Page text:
The days and weeks leading up to Pesach are punctuated by the smell of Clorox and a slightly topsy-turvy home. While the requirement to clean for Pesach only applies to removing chometz, many Jewish homes are in full “Spring Cleaning” mode during the weeks before Pesach. For those of us with children at home, pre-Pesach is an ideal time to solicit some hands on help from our kids and get them used to contributing to the household chores.
The Torah teaches us to educate every child according to his way, and this applies to practical matters, too. The Gemara, in Kiddushin 29a, lists the obligations of a father to his child, including teaching him Torah, marrying him off, teaching him a trade, and teaching him to swim. Both the spiritual and physical are covered here, and both are regarded with importance.

Teaching a child to swim can be interpreted in the literal sense, but also more loosely, using the colloquial phrase, “sink or swim”. Practical skills and independence help our children swim through the tide of life, not sink and flounder with uncertainty.

A 75-year (and counting) Harvard Grant study, running since 1938, identified two things necessary for success in life: LOVE and WORK ETHIC. The professionally successful subjects identified in the study all had the same response when asked what helped them develop work ethic. Each one said pitching in with age appropriate chores throughout their childhood taught them responsibility and accountability, which had a direct correlation to their present success.

As parents who want to foster healthy spiritual and physical development in our kids, it’s important to make sure we are teaching our kids the important skills needed to get there. Age appropriate chores not only help ease the burden of running the home, they enable kids to grow up and become conscientious, helpful and responsible adults – truly a gift to both our children and their future spouses and children! OK

Age-appropriate chores for kids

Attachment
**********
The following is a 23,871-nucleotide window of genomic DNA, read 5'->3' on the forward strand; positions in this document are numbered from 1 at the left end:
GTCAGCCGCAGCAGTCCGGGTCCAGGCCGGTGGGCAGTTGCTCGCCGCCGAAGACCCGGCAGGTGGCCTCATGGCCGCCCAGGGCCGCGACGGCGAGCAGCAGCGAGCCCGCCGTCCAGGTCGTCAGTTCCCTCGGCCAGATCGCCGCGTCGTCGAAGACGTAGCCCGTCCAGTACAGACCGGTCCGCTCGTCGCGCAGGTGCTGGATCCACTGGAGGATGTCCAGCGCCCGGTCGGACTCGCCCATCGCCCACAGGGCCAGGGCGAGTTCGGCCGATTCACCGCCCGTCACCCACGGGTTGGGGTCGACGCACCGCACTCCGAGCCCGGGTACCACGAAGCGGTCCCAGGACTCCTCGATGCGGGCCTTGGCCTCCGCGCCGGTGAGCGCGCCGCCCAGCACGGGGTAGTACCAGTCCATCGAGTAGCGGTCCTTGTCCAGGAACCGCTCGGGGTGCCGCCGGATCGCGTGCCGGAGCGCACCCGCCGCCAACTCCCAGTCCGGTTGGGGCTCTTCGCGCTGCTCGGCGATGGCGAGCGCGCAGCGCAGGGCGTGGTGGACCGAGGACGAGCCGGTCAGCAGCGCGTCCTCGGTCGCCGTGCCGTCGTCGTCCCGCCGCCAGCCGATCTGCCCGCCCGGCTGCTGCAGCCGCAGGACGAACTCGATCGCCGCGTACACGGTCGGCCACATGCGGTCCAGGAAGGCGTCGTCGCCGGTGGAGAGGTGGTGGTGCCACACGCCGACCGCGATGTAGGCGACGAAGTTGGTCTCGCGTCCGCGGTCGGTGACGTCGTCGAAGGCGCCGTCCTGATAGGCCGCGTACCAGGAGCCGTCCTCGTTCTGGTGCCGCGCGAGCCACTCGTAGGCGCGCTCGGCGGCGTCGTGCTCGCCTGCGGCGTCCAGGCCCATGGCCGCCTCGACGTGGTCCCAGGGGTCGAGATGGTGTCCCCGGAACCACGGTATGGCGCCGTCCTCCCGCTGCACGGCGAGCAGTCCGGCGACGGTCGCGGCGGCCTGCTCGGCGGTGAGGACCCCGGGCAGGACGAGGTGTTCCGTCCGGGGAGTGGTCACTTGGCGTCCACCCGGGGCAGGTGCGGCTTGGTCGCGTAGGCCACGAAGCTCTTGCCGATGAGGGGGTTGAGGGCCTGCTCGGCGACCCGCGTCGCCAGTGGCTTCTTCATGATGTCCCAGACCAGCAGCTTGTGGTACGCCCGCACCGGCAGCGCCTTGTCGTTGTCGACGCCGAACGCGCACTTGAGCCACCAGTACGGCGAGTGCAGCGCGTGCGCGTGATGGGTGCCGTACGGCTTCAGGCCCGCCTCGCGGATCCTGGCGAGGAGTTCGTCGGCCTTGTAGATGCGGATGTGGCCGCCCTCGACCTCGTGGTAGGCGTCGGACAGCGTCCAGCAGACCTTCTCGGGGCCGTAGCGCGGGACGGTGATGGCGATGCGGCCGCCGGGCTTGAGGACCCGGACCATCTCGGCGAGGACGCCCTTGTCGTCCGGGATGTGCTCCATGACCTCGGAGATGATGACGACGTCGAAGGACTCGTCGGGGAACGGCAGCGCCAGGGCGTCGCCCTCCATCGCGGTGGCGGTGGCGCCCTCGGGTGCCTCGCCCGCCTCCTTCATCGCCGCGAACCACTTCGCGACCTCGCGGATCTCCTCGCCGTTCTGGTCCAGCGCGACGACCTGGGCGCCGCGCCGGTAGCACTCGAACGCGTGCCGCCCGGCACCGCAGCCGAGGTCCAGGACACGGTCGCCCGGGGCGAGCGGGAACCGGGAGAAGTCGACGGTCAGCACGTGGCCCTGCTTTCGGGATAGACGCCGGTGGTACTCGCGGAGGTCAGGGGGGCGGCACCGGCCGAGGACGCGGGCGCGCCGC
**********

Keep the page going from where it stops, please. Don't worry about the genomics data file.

Toddler (ages 2–3)
O Pick up/ put away toys
O Unload the dishwasher (silverware, plastic cups, tupperware)
O Dust with feather duster/microfiber rag
O Swiffer the floor
O Put clothes in the dirty clothes hamper
O Collect dirty clothes
O Help move clothes from washer to dryer
O Put clothes away
O Make bed
O Wipe cabinets
O Wipe baseboards (soapy water)

Preschooler (ages 4–5)
O Any previous chores
O Load the dishwasher
O Vacuum couch/ chairs/ cushions
O Take out recycling
O Set table
O Clear table
O Wash dishes (with supervision)
O Clean windows
O Wipe out bathroom sinks
O Match socks
O Fold dish towels
O Weed
O Water indoor plants
O Feed pets

Early Elementary (ages 6–8)
O Any previous chores
O Meal prep (wash produce, find ingredients, simple cutting)
O Wipe bathroom sinks, counters, toilets
O Hang out laundry
O Sweep
O Vacuum
O Collect garbage
O Get mail
O Fold/hang laundry
O Clean microwave
O Rake leaves

Elementary (ages 9–11)
O Any previous chores
O Make simple meals
O Take garbage/ recycling to the curb
O Wash/ dry clothes
O Clean toilets
O Mop floors

Middle School (ages 12–14)
O Any previous chores
O Clean tub/ shower
O Make full meals/ meal plan
O Clean out fridge/ freezer
O Mow yard
O Supervise younger children’s chores

You should take into account your child’s specific abilities and maturity level when assigning chores. This is a list of possible chores that most children in each age group are able to do. You can select the number of chores that you feel is appropriate for your child.